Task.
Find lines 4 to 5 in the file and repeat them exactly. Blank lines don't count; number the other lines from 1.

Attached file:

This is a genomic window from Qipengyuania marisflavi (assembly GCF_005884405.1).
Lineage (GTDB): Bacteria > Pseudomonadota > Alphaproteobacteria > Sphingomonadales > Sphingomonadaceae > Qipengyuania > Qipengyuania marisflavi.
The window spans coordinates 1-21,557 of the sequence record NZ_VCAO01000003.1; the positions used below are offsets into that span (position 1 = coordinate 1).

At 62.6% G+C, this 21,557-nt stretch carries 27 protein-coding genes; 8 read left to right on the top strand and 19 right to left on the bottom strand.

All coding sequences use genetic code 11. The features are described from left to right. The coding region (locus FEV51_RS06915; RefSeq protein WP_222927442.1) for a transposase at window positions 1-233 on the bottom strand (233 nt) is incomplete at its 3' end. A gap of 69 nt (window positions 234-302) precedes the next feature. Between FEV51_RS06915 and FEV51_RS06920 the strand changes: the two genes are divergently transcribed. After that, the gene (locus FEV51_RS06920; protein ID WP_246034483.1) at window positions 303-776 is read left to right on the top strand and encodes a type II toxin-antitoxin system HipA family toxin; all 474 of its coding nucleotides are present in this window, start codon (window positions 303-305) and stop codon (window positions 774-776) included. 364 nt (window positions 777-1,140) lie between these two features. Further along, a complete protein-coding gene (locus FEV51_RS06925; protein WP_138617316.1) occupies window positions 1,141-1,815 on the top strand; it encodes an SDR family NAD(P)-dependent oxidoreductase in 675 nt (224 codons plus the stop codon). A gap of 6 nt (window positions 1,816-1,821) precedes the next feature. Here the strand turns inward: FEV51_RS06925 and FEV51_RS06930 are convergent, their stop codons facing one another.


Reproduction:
At 62.6% G+C, this 21,557-nt stretch carries 27 protein-coding genes; 8 read left to right on the top strand and 19 right to left on the bottom strand.

All coding sequences use genetic code 11. The features are described from left to right. The coding region (locus FEV51_RS06915; RefSeq protein WP_222927442.1) for a transposase at window positions 1-233 on the bottom strand (233 nt) is incomplete at its 3' end. A gap of 69 nt (window positions 234-302) precedes the next feature. Between FEV51_RS06915 and FEV51_RS06920 the strand changes: the two genes are divergently transcribed. After that, the gene (locus FEV51_RS06920; protein ID WP_246034483.1) at window positions 303-776 is read left to right on the top strand and encodes a type II toxin-antitoxin system HipA family toxin; all 474 of its coding nucleotides are present in this window, start codon (window positions 303-305) and stop codon (window positions 774-776) included. 364 nt (window positions 777-1,140) lie between these two features. Further along, a complete protein-coding gene (locus FEV51_RS06925; protein WP_138617316.1) occupies window positions 1,141-1,815 on the top strand; it encodes an SDR family NAD(P)-dependent oxidoreductase in 675 nt (224 codons plus the stop codon). A gap of 6 nt (window positions 1,816-1,821) precedes the next feature. Here the strand turns inward: FEV51_RS06925 and FEV51_RS06930 are convergent, their stop codons facing one another.